Indoors and outdoors, kids need to have fun. Young children learn about the world and themselves through playing; everyone benefits from the improvements in co-ordination, balance, agility and muscle tone that can be achieved through enjoyable physical activities. Here are just some of the pieces of inclusive play equipment available.
If you come across any games or toys that really deliver in terms of long-lasting fun, value for money, skill development – let us know about them.
Outdoor play equipment should be accessible to all children. A level access roundabout like the one on the left can be enjoyed by able bodied and disabled children together.
A set of swings that includes a wheelchair-adapted frame enables all children to play together. Inclusive swings include a range of seat options, including very supportive seats for those who require them.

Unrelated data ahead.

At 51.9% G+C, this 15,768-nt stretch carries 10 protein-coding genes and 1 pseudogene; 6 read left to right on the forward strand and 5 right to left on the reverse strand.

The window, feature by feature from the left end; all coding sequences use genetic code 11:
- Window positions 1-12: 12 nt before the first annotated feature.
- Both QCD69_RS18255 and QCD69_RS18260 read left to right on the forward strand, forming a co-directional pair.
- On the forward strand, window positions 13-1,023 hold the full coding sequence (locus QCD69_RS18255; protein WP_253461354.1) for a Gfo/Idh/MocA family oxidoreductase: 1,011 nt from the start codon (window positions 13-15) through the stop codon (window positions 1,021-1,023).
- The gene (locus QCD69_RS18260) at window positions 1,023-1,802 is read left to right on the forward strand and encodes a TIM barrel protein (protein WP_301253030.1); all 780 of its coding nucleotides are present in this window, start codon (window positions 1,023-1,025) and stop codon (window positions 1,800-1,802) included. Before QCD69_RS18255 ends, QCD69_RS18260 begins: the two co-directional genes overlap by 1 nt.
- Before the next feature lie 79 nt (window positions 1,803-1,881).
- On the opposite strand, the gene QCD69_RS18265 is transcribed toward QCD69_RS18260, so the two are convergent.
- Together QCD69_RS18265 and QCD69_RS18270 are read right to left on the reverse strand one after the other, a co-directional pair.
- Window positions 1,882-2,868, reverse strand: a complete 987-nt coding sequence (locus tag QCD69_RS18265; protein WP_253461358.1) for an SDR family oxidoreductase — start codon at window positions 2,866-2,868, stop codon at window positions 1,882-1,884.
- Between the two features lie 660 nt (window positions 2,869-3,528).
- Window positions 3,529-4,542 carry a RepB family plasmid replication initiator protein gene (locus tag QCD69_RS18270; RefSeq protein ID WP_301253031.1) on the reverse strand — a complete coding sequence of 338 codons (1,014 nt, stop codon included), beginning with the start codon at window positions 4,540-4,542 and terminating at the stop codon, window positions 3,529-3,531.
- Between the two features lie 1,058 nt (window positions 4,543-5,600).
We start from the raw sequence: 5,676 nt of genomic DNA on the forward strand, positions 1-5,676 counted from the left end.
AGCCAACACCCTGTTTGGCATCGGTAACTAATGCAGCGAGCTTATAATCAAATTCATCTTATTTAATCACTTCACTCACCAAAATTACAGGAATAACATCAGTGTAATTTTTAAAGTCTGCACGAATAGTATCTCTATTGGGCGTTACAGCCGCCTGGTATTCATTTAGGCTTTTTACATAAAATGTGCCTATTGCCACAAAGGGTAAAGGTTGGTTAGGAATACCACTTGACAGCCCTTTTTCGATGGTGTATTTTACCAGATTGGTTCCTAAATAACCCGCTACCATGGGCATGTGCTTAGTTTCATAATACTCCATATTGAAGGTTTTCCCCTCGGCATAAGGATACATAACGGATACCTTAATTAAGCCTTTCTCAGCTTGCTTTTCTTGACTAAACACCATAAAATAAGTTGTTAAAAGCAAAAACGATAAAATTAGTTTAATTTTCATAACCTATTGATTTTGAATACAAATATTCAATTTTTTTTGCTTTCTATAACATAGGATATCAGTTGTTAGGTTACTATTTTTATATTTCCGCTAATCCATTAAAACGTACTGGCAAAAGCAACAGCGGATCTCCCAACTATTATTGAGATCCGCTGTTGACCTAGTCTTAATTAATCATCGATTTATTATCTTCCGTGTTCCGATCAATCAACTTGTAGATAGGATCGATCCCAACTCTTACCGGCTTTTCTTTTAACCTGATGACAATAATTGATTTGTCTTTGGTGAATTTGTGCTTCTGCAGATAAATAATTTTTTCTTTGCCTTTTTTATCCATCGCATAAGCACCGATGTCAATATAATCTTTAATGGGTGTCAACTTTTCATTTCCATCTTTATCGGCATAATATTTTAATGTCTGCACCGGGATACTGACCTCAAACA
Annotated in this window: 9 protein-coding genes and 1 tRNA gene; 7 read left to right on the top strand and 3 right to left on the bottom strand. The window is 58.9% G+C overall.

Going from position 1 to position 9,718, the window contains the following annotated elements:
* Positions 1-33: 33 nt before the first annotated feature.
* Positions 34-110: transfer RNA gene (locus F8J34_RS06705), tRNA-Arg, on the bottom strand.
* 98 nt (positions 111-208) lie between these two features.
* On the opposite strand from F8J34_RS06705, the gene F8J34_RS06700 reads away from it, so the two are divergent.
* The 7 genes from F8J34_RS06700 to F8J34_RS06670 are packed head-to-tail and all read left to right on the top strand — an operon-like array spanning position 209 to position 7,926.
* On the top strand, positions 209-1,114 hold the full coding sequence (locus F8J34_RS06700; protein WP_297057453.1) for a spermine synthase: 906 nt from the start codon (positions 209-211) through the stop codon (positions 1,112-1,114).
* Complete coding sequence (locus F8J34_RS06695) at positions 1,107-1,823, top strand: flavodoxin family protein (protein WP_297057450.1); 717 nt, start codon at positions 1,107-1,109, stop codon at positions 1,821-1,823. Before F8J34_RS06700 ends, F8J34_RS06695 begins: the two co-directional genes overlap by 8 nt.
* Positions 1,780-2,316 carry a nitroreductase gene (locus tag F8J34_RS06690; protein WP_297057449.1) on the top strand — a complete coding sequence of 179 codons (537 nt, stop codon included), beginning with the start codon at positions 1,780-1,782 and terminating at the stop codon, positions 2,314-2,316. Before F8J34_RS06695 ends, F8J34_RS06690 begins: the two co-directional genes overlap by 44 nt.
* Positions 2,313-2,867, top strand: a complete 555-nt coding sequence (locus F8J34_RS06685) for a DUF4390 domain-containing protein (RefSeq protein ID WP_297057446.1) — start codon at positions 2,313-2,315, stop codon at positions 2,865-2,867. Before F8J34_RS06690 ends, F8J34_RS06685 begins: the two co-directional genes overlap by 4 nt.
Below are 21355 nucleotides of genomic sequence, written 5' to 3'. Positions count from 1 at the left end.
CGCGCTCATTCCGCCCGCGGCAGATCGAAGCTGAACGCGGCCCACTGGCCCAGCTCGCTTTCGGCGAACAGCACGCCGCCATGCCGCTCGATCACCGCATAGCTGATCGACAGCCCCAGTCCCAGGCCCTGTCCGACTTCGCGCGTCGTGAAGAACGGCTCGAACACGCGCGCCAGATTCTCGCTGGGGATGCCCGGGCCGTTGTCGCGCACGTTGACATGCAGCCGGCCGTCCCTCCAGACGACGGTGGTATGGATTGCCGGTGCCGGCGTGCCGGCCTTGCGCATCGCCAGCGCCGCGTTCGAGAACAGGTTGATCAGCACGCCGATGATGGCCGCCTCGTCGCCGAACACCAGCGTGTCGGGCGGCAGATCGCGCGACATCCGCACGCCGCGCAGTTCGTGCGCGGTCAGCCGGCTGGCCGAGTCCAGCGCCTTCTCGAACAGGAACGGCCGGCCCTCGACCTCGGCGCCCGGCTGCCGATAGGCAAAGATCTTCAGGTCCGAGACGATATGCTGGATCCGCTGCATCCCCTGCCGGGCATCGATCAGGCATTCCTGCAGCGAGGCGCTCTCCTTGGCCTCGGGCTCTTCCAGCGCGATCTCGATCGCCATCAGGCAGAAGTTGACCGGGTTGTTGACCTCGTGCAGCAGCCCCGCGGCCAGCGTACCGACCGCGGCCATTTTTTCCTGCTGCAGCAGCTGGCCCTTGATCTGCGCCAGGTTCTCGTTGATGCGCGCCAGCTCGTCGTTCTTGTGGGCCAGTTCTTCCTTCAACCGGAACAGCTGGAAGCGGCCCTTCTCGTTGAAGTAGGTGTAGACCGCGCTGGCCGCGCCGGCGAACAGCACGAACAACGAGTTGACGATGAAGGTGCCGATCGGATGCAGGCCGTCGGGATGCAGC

A safe, non-slip surface for the play area reduces injury caused by the inevitable tumbles. Recycled tyres are being used to produce a material for surfacing playgrounds: kinder to knees, and the environment!
Young wheelchair users can also enjoy the fun of cycling, with a handcycle (left), which is compatible with most rigid framed manual chairs. The gear shift is mounted to the handlebars, and you brake by simply pushing the handlebars away from you.
And traditionally styled trikes are more manageable for riders with a poor sense of balance. They are available in sizes suitable for older children and teenagers.
Kids at play (left) with an interactive game that really holds their attention.
A soft, inclusive play centre (right) in bright, primary colours gives good play value in a safe environment.